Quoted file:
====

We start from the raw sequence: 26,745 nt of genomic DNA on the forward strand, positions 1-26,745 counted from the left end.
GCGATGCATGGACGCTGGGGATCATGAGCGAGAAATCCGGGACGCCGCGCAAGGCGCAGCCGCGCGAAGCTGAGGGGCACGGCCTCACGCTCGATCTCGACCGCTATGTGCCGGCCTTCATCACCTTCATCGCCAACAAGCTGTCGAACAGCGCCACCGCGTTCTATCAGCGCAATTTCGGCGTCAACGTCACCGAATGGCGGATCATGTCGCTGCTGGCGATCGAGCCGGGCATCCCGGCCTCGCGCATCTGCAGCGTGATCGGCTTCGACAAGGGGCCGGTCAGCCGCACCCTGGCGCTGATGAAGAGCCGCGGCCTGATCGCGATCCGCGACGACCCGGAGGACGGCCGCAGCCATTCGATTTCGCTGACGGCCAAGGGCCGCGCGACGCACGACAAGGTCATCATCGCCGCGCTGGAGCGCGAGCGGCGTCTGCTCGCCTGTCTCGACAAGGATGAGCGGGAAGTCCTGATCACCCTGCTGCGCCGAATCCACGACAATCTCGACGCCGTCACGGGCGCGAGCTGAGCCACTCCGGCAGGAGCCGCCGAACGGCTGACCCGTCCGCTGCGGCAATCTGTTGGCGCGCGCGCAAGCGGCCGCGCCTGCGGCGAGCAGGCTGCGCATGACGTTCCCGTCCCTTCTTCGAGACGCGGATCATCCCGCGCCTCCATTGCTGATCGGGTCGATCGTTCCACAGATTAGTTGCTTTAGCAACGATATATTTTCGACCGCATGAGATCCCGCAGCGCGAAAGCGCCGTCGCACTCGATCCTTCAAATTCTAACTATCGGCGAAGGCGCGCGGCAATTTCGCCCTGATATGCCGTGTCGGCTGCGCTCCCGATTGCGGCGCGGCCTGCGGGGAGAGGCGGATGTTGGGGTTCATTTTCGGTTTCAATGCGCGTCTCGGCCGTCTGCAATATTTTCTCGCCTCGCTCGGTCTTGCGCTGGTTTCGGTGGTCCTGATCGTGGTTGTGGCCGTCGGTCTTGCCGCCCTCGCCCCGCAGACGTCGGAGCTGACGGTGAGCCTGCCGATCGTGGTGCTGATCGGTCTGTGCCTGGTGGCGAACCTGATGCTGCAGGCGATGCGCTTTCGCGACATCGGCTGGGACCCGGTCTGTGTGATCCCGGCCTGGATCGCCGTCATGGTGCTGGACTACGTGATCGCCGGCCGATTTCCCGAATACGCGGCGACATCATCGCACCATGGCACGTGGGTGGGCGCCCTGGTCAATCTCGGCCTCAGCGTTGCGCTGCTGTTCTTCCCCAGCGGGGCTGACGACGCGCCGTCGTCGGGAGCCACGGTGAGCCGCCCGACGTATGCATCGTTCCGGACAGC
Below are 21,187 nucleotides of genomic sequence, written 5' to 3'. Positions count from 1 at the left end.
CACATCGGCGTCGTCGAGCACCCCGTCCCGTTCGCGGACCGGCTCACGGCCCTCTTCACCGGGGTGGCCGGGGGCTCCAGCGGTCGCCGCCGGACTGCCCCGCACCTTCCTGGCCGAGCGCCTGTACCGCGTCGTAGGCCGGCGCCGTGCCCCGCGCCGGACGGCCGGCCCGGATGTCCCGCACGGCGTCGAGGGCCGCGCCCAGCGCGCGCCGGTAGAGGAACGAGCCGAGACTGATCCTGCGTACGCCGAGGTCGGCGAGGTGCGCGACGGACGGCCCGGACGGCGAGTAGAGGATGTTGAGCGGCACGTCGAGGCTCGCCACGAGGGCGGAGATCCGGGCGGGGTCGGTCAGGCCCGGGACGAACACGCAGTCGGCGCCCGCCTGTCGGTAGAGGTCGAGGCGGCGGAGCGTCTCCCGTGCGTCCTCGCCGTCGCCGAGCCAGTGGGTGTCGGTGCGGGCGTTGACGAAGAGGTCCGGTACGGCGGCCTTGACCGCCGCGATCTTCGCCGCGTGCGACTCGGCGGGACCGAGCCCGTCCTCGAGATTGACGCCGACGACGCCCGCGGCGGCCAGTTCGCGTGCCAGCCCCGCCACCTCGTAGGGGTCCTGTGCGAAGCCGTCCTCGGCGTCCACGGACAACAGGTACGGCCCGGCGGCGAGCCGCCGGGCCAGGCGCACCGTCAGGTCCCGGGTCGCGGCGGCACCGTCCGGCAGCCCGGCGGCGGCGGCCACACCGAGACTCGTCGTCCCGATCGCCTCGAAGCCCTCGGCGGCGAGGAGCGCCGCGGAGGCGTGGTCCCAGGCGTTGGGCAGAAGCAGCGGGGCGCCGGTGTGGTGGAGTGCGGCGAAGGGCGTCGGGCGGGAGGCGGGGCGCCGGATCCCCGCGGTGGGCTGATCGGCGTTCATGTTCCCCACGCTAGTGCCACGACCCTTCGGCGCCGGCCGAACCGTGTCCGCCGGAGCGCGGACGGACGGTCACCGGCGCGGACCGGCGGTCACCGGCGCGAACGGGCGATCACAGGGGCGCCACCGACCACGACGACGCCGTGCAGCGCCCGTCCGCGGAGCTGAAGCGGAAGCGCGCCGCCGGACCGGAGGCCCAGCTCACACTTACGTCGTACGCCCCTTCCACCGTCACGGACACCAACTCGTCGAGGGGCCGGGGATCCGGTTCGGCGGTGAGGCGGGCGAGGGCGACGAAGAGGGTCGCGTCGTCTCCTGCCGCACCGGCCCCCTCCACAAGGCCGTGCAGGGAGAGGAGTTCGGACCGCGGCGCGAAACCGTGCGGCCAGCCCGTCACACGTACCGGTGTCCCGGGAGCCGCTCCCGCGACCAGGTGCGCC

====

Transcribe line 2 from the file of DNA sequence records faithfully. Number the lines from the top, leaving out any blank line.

GCGATGCATGGACGCTGGGGATCATGAGCGAGAAATCCGGGACGCCGCGCAAGGCGCAGCCGCGCGAAGCTGAGGGGCACGGCCTCACGCTCGATCTCGACCGCTATGTGCCGGCCTTCATCACCTTCATCGCCAACAAGCTGTCGAACAGCGCCACCGCGTTCTATCAGCGCAATTTCGGCGTCAACGTCACCGAATGGCGGATCATGTCGCTGCTGGCGATCGAGCCGGGCATCCCGGCCTCGCGCATCTGCAGCGTGATCGGCTTCGACAAGGGGCCGGTCAGCCGCACCCTGGCGCTGATGAAGAGCCGCGGCCTGATCGCGATCCGCGACGACCCGGAGGACGGCCGCAGCCATTCGATTTCGCTGACGGCCAAGGGCCGCGCGACGCACGACAAGGTCATCATCGCCGCGCTGGAGCGCGAGCGGCGTCTGCTCGCCTGTCTCGACAAGGATGAGCGGGAAGTCCTGATCACCCTGCTGCGCCGAATCCACGACAATCTCGACGCCGTCACGGGCGCGAGCTGAGCCACTCCGGCAGGAGCCGCCGAACGGCTGACCCGTCCGCTGCGGCAATCTGTTGGCGCGCGCGCAAGCGGCCGCGCCTGCGGCGAGCAGGCTGCGCATGACGTTCCCGTCCCTTCTTCGAGACGCGGATCATCCCGCGCCTCCATTGCTGATCGGGTCGATCGTTCCACAGATTAGTTGCTTTAGCAACGATATATTTTCGACCGCATGAGATCCCGCAGCGCGAAAGCGCCGTCGCACTCGATCCTTCAAATTCTAACTATCGGCGAAGGCGCGCGGCAATTTCGCCCTGATATGCCGTGTCGGCTGCGCTCCCGATTGCGGCGCGGCCTGCGGGGAGAGGCGGATGTTGGGGTTCATTTTCGGTTTCAATGCGCGTCTCGGCCGTCTGCAATATTTTCTCGCCTCGCTCGGTCTTGCGCTGGTTTCGGTGGTCCTGATCGTGGTTGTGGCCGTCGGTCTTGCCGCCCTCGCCCCGCAGACGTCGGAGCTGACGGTGAGCCTGCCGATCGTGGTGCTGATCGGTCTGTGCCTGGTGGCGAACCTGATGCTGCAGGCGATGCGCTTTCGCGACATCGGCTGGGACCCGGTCTGTGTGATCCCGGCCTGGATCGCCGTCATGGTGCTGGACTACGTGATCGCCGGCCGATTTCCCGAATACGCGGCGACATCATCGCACCATGGCACGTGGGTGGGCGCCCTGGTCAATCTCGGCCTCAGCGTTGCGCTGCTGTTCTTCCCCAGCGGGGCTGACGACGCGCCGTCGTCGGGAGCCACGGTGAGCCGCCCGACGTATGCATCGTTCCGGACAGC